JoVE manuscript accepted on use of Inkjet Printing to perform antimicrobial susceptibility testing for single and drug combinations and follow up time-kill study methodology
Postdoctoral fellow, Thea Brennan-Krohn, recently had a manuscript accepted in the Journal of Visualized Experimentation, aka JoVE. The title of the manuscript and link to the abstract are "Antimicrobial Synergy Testing by the Inkjet Printer-Assisted Automated Checkerboard Array and the Manual Time-Kill Method." We have been fielding a lot of questions over the past two years about implementation of inkjet printing antimicrobial susceptibility testing technology and thought it would be useful to share a video of the technique as well as classic time-kill analysis to analyze antimicrobial synergy. We are excited to learn that the CDC has decided to implement the technology in the near future in their Antimicrobial Resistance Laboratory Network (ARLN), initially to test, the combination of ceftazidime-avibactam and aztreonam for activity against multidrug-resistant Gram-negatives.
Postdoctoral fellow KP Smith discusses how to use "time to positivity" information in interpreting the meaning of blood cultures. His blog article is titled: "Predictive Value of Blood Culture Time to Positivity."
We have been taking advantage of Addgene for years. About to deposit about twenty plasmids form Yoon-Suk Kang's bioreporter tool kit. Assembling plasmid maps in SnapGene. Thank you, Addgene!
Apramycin scaffold exploration using novel glycochemistry and SAR studies to enhance activity against Acinetobacter baumannii and other multidrug-resistant Gram-negative pathogens.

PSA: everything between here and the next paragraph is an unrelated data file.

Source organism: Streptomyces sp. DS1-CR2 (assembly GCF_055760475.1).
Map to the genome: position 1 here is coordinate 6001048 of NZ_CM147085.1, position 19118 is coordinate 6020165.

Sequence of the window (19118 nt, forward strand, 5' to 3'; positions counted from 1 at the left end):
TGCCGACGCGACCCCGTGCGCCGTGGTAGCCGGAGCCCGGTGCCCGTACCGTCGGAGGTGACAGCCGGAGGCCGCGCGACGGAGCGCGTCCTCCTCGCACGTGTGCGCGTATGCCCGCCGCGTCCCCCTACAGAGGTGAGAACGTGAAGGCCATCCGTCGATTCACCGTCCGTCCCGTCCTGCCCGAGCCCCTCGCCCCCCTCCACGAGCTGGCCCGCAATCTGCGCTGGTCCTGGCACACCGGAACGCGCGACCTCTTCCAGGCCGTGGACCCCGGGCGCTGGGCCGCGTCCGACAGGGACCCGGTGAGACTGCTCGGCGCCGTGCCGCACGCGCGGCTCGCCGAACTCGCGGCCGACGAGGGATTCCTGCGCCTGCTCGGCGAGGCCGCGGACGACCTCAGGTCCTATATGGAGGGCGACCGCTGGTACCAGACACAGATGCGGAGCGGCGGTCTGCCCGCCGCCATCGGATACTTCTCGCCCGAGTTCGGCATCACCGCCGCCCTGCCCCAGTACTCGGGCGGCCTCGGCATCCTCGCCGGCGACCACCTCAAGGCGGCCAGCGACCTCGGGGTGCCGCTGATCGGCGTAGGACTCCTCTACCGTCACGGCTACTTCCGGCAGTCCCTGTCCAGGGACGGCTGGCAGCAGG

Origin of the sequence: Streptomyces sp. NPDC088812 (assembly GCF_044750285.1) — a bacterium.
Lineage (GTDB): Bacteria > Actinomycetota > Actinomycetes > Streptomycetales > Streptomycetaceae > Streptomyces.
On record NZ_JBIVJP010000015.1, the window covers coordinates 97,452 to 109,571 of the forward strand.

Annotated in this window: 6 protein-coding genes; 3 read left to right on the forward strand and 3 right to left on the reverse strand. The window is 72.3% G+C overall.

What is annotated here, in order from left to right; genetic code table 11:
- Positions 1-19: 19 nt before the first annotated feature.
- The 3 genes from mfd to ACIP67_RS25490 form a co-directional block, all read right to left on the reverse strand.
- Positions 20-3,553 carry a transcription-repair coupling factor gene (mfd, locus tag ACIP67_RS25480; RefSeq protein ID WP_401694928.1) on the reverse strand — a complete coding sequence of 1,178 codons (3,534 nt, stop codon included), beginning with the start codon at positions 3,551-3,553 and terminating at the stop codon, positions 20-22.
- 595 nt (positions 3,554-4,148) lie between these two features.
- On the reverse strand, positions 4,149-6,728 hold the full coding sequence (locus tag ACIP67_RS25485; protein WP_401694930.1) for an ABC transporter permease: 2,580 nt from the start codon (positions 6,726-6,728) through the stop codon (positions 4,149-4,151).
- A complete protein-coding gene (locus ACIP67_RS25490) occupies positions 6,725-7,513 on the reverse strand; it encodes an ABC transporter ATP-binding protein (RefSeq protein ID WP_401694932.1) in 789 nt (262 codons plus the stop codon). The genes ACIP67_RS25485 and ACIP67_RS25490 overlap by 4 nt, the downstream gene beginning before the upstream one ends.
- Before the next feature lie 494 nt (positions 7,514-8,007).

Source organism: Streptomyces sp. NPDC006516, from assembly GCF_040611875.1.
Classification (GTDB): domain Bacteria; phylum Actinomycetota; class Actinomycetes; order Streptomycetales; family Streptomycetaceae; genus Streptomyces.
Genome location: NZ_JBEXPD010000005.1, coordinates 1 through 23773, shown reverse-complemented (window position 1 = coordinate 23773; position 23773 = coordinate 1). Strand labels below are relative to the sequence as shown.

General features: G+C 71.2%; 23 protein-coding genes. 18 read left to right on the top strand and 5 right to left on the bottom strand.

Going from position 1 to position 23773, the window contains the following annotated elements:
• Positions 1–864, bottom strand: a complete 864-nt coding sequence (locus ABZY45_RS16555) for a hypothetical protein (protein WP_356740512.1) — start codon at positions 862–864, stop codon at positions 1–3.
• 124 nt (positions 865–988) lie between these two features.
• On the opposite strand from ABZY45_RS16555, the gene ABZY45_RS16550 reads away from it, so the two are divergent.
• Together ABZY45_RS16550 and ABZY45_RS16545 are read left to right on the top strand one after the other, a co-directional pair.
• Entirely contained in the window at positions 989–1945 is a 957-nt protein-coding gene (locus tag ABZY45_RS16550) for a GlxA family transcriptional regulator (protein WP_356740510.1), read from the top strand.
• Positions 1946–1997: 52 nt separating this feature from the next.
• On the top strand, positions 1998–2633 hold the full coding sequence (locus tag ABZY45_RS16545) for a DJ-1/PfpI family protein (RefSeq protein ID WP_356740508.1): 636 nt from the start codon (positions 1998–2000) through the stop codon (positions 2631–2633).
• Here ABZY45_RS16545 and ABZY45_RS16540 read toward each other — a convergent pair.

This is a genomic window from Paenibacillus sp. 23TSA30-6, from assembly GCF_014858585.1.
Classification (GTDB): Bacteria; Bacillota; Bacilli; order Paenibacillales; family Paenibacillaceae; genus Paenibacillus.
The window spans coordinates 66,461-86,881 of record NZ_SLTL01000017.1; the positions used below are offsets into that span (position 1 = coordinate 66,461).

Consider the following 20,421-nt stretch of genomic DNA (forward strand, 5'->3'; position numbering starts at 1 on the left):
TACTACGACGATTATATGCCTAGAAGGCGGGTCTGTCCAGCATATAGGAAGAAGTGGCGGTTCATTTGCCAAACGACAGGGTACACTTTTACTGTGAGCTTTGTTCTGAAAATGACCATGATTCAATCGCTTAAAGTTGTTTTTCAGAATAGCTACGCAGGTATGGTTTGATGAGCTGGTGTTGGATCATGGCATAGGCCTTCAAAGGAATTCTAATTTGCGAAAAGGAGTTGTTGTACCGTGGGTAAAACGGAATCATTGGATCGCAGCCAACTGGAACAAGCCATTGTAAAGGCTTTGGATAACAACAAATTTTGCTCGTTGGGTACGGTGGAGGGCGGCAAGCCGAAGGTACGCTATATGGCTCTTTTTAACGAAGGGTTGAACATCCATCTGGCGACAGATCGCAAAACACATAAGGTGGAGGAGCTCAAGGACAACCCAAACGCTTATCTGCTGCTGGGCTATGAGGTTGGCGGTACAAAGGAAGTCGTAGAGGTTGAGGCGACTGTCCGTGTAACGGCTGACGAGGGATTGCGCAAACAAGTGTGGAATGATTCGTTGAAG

KP Smith Speaking tomorrow at Harvard Antimicrobial Resistance Laboratory Network as well as Broad Institute collaborator, Alejandro Pironti
Congratulations to postdoctoral fellow, Yoon-Suk Kang, on acceptance of his manuscript in Infection and Immunity. The manuscript is titled: "Brucella neotomae recapitulates attributes of zoonotic human disease in a murine infection model." One of my favorite figures are images of tdTomato-labeled Brucella detected by confocal microscopy replicating in the middle of a liver granulomas visualized by counterstaining with H&E. In contrast to wild type organisms, virB4 mutant bacteria are found as single cells in sinusoids presumably within Kuffpfer cells. Wild type bacteria are found at high levels in mouse thymus at all time points examined; virB4 mutant bacteria are undetectable in thymus. B. neotomae induces a Th-1 immune response. More information in the manuscript.
Excel and Powerpoint have been banned for figure preparation. Converted my lab over to GraphPad Prism. A very well designed graphing and statistics program. Love several features including the ability to apply standard dimension formats for charts, and wand tool to covert charts to exact format used previously. Application of statistics to data is facile, also a wand tool to apply the same statistics to multiple tables. Grateful to Assay and Drug Development Technology for their requirement (recommendation?) to use this or similar programs in figure preparation. Powerpoint never worked well for figure preparation and conversion to vector-graphics format, for use with illustrator was a nightmare. Now we just start out using a freeware vector graphics program or Adobe Illustrator directly. Greatly speeds up manuscript preparation.
P.S. I have no financial relationship with GraphPad Prism, but it is a good product so therefore my endorsement!
Evaluation of apramycin activity against methicillin-resistant, methicillin-sensitive, and vancomycin-intermediate Staphylococcus aureus clinical isolates. Now online, congrats to Kat Truelson, see previous post.
Kirby Lab Blog